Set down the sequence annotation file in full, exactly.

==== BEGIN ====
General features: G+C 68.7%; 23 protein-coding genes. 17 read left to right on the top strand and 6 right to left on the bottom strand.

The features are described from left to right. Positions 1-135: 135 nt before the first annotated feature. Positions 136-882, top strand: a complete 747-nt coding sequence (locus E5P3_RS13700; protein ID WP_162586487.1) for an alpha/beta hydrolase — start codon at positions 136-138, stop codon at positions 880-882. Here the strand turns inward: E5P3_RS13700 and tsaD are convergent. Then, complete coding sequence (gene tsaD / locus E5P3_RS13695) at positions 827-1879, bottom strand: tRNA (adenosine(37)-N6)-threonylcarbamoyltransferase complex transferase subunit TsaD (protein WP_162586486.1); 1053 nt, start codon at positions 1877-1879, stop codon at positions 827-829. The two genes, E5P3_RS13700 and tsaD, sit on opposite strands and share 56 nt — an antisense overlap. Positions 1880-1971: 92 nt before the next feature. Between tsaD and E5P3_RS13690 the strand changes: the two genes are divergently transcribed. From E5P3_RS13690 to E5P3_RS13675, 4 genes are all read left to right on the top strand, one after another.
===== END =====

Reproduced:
General features: G+C 68.7%; 23 protein-coding genes. 17 read left to right on the top strand and 6 right to left on the bottom strand.

The features are described from left to right. Positions 1-135: 135 nt before the first annotated feature. Positions 136-882, top strand: a complete 747-nt coding sequence (locus E5P3_RS13700; protein ID WP_162586487.1) for an alpha/beta hydrolase — start codon at positions 136-138, stop codon at positions 880-882. Here the strand turns inward: E5P3_RS13700 and tsaD are convergent. Then, complete coding sequence (gene tsaD / locus E5P3_RS13695) at positions 827-1879, bottom strand: tRNA (adenosine(37)-N6)-threonylcarbamoyltransferase complex transferase subunit TsaD (protein WP_162586486.1); 1053 nt, start codon at positions 1877-1879, stop codon at positions 827-829. The two genes, E5P3_RS13700 and tsaD, sit on opposite strands and share 56 nt — an antisense overlap. Positions 1880-1971: 92 nt before the next feature. Between tsaD and E5P3_RS13690 the strand changes: the two genes are divergently transcribed. From E5P3_RS13690 to E5P3_RS13675, 4 genes are all read left to right on the top strand, one after another.